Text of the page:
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Business leader Rick Warner dies

Richard L. (Rick) Warner
Richard L. (Rick) Warner

Richard L. (Rick) Warner passed away Tuesday, June 19, 2007. He was 83.

Mr. Warner probably will be best remembered as one of Utah's leading businessmen and an accomplished athlete.

He once said, however, that while those things were important to him, he would like most to be thought of for the way he treated people both in business and on the (tennis) court.

At the age of 9, his father bought him a used tennis racquet for 75 cents. That racquet would lead to a long and lustrous life in tennis.

Family members recall that wherever Mr. Warner traveled, he carried along a tennis racquet, and that no matter the business at hand, "Dad managed to squeeze in tennis."

He won his first tournament at the age of 15. He went on to play for East High and later the University of Utah. He won numerous tennis titles, including gold in the Utah Senior Games. He continued to play tennis up until his death. He also was a state racquetball champion.

Mr. Warner's automotive career started in 1946 when he sold his first car, a Ford, for what was then the Bennett Ford dealership. In 1964, he bought the dealership and in 1971 renamed it Rick Warner Ford, thereby launching what was to become the Warner dynasty.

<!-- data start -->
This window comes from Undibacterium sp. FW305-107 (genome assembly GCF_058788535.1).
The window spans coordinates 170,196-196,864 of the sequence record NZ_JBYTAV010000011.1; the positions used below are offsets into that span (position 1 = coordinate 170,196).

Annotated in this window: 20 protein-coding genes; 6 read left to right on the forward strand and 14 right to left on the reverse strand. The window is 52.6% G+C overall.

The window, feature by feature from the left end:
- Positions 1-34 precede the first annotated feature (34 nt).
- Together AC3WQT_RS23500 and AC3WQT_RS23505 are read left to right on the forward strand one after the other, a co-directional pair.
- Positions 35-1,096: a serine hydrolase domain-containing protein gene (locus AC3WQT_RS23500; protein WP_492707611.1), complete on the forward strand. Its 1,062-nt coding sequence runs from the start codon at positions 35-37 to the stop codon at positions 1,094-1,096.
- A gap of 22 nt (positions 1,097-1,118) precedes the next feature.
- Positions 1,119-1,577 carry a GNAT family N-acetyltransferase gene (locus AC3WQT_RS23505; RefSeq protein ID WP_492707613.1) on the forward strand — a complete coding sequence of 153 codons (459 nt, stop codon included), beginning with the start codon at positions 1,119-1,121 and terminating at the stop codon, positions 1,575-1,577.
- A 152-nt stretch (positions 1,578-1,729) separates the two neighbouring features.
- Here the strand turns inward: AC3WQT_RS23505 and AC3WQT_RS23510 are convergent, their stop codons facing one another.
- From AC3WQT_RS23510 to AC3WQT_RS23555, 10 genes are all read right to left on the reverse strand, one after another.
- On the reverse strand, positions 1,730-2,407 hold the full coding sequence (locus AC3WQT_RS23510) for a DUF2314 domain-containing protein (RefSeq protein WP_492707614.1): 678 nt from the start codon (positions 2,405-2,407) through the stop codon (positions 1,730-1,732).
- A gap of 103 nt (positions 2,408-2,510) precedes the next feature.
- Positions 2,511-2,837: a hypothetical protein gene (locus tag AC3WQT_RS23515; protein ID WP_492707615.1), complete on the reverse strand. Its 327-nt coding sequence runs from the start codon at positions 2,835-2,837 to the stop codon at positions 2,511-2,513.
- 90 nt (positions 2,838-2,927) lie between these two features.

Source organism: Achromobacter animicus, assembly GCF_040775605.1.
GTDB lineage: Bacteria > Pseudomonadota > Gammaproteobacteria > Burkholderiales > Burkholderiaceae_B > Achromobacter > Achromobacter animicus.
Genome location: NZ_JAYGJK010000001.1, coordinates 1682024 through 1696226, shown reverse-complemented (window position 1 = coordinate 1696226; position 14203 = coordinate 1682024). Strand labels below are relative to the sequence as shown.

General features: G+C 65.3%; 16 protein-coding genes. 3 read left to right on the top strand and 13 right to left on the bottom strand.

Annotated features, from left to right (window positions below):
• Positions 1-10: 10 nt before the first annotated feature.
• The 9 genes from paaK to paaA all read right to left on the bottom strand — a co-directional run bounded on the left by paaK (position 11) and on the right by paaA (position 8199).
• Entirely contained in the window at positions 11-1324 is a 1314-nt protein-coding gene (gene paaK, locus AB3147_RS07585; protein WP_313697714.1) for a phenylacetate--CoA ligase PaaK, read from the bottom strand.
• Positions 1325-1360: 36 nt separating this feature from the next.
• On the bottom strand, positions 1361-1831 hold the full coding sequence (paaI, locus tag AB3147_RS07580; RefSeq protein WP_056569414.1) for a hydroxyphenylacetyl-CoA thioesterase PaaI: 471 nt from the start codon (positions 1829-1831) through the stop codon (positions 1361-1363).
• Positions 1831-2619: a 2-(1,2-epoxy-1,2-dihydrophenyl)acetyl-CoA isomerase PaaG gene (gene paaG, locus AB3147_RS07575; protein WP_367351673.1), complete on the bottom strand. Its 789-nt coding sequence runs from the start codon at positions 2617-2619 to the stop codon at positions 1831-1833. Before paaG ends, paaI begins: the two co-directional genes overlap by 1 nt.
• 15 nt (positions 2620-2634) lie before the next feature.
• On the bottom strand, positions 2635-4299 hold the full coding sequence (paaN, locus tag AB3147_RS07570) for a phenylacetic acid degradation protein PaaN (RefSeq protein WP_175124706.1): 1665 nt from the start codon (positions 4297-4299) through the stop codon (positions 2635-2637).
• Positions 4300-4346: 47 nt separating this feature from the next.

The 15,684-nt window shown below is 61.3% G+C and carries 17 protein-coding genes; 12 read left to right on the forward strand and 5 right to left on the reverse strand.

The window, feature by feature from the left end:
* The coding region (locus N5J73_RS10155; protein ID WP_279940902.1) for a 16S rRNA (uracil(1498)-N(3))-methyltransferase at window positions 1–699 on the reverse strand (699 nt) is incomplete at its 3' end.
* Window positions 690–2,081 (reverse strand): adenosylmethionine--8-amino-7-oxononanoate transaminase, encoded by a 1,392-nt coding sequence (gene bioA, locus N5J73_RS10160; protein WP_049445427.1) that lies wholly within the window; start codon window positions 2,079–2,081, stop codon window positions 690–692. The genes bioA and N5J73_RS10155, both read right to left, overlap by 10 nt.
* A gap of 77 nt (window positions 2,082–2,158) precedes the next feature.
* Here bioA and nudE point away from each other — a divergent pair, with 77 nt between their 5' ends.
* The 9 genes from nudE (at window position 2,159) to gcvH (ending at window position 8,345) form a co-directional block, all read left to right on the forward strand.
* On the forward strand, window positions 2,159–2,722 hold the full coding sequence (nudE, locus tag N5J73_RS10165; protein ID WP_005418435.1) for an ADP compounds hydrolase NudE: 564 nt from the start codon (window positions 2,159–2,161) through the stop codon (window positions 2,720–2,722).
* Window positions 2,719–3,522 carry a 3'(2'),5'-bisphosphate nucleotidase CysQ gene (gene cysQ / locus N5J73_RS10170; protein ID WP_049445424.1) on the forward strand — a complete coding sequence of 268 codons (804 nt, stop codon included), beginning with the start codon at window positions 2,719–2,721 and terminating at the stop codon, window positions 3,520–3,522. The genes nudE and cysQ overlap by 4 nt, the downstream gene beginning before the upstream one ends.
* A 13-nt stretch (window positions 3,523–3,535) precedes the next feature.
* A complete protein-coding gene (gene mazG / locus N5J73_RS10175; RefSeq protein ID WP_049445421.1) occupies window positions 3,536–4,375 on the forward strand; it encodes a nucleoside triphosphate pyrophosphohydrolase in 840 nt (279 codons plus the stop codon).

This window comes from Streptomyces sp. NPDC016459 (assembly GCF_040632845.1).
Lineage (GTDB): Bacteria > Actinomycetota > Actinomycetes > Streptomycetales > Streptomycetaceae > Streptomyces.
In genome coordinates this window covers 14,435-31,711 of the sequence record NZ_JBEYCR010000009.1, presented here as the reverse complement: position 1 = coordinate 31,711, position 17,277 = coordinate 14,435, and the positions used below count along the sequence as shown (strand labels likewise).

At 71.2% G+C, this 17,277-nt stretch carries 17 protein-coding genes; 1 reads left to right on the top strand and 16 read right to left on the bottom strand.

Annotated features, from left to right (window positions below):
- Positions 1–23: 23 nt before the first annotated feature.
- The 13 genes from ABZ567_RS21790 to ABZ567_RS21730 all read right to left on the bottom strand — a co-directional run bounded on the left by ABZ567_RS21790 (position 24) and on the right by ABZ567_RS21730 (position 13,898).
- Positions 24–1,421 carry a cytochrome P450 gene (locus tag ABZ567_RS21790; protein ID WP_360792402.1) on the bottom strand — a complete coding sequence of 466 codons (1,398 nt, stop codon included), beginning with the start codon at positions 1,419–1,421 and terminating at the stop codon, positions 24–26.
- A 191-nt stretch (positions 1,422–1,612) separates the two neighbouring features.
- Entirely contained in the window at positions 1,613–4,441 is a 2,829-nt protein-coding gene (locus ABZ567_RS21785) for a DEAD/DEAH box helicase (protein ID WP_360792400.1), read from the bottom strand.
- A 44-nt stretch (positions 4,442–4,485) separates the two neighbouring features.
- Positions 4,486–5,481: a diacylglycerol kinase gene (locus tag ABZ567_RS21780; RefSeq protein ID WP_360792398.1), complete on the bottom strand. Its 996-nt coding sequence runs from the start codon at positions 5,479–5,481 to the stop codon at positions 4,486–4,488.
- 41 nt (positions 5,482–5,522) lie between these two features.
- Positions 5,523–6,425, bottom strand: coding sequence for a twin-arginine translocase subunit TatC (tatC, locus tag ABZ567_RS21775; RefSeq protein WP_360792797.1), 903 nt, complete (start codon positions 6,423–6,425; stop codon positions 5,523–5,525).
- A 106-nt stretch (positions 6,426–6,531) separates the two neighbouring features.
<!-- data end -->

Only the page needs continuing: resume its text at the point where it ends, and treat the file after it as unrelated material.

While his loyalties remained with Ford, a long list of cars and light- and heavy-duty trucks would fall under the Warner franchise, including Chrysler, Plymouth, Nissan, Pontiac, Mazda and Toyota, Saturn, Lincoln, Mercury, Suzuki, Yugo, Mitsubishi, Volvo, Chevrolet, Delorean, Maserati, Buick, Geo, Hyundai, Sterling and LaForza.

In 1985, Time magazine named Mr. Warner a finalist for its Quality Dealer Award.

Mr. Warner's sister, Emma Lou Thayne, remembers a time when her older brother found her crying on the schoolyard playground. He took her inside and convinced the school that she should be promoted from kindergarten to first grade to be with him.

"He was a salesman even then," she recalled.

Mr. Warner retired from the automotive business in 1995 to serve an LDS mission, along with his wife, Marian, to Hawaii. Many of those who knew Mr. Warner called their association one of their "most rewarding."

"Knowing Rick Warner was probably one of the more important times of my life," remembered Ellis Ivory, chairman of the board for the Deseret Morning News and Mr. Warner's longtime tennis partner. "He taught me that it was possible to lead a balanced life between church, family, friends and sports," said Ivory, adding he hasn't talked to anyone who had anything other than kind words to say about Mr. Warner.

Robert Garff, CEO of Garff Enterprises, said of Mr. Warner: "He was gracious as a sponsor of many, many community things over the years. He always paid attention to people. If I ranked community leaders and what he's done for this community, he'd be up there with the best."

R. Lane Beattie, CEO of the Salt Lake Chamber and former president of the Utah Senate, said Mr. Warner had a tremendous impact on the state's economy and added that his influence will be felt for generations.

Mr. Warner is survived by his wife, Marian, nine children, 45 grandchildren and nine great-grandchildren.

The viewing will be Sunday at Sunset Lawn, 2350 E. 1300 South, 6-8 p.m. The funeral will be Monday at noon at the Monument Park Stake House, Wasatch Drive and 1300 South. Friends may call one hour prior to services. Internment will be in the Wasatch Lawn Cemetery.


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